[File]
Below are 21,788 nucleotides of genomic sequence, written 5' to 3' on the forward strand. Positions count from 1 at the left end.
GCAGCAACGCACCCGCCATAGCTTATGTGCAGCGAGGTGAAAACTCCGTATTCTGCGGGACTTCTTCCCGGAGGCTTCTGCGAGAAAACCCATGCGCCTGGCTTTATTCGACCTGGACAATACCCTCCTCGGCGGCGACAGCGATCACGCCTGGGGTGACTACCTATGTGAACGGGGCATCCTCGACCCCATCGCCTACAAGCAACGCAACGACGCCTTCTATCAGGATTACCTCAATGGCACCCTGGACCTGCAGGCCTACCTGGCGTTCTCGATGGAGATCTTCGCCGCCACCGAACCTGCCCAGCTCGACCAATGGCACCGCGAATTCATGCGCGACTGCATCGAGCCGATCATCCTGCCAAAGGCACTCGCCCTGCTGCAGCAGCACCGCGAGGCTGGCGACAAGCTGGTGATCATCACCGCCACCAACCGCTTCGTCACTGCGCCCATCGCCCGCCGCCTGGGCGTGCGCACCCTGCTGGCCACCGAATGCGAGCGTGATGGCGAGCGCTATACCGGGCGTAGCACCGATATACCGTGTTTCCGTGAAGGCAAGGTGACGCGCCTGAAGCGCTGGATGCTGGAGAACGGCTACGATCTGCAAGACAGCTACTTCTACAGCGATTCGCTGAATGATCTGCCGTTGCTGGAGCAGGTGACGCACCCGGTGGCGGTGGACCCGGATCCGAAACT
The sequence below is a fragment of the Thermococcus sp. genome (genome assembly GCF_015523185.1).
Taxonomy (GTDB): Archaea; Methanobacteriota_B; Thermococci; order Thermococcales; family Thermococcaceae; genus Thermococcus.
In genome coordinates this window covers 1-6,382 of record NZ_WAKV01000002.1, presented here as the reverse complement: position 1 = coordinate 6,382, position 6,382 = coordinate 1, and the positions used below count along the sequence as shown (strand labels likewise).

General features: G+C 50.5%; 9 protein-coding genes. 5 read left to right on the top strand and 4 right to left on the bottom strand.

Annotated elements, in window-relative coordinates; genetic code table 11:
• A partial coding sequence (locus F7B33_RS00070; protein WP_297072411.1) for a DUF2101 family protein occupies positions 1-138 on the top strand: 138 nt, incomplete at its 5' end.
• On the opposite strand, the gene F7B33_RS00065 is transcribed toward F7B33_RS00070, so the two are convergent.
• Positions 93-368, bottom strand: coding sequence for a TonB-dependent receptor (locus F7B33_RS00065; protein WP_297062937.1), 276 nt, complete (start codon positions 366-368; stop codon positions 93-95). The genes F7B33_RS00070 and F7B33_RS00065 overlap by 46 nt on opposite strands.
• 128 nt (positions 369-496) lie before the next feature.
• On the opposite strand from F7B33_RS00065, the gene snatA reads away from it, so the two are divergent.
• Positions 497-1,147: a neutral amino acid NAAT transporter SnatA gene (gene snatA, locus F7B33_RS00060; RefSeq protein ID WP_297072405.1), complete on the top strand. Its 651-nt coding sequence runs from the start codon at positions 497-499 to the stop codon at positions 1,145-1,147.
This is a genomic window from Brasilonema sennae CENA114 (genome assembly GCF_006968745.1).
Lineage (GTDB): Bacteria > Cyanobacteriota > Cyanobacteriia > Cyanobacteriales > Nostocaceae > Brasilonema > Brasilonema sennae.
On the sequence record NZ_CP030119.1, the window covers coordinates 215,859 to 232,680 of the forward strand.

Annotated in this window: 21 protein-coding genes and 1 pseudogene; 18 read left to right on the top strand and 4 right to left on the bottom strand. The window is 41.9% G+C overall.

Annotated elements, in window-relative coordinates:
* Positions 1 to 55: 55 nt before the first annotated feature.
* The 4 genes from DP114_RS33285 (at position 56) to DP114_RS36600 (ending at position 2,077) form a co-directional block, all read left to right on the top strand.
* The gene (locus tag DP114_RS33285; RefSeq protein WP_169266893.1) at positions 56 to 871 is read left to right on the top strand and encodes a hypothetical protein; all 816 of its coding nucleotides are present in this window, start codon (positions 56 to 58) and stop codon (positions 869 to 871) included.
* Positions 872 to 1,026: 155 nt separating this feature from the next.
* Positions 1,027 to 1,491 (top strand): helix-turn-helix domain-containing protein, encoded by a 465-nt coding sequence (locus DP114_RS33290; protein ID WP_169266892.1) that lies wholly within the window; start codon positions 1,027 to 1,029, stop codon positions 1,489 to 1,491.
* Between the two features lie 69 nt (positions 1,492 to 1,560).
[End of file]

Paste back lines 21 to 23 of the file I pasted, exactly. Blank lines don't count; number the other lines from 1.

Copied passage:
* The gene (locus tag DP114_RS33285; RefSeq protein WP_169266893.1) at positions 56 to 871 is read left to right on the top strand and encodes a hypothetical protein; all 816 of its coding nucleotides are present in this window, start codon (positions 56 to 58) and stop codon (positions 869 to 871) included.
* Positions 872 to 1,026: 155 nt separating this feature from the next.
* Positions 1,027 to 1,491 (top strand): helix-turn-helix domain-containing protein, encoded by a 465-nt coding sequence (locus DP114_RS33290; protein ID WP_169266892.1) that lies wholly within the window; start codon positions 1,027 to 1,029, stop codon positions 1,489 to 1,491.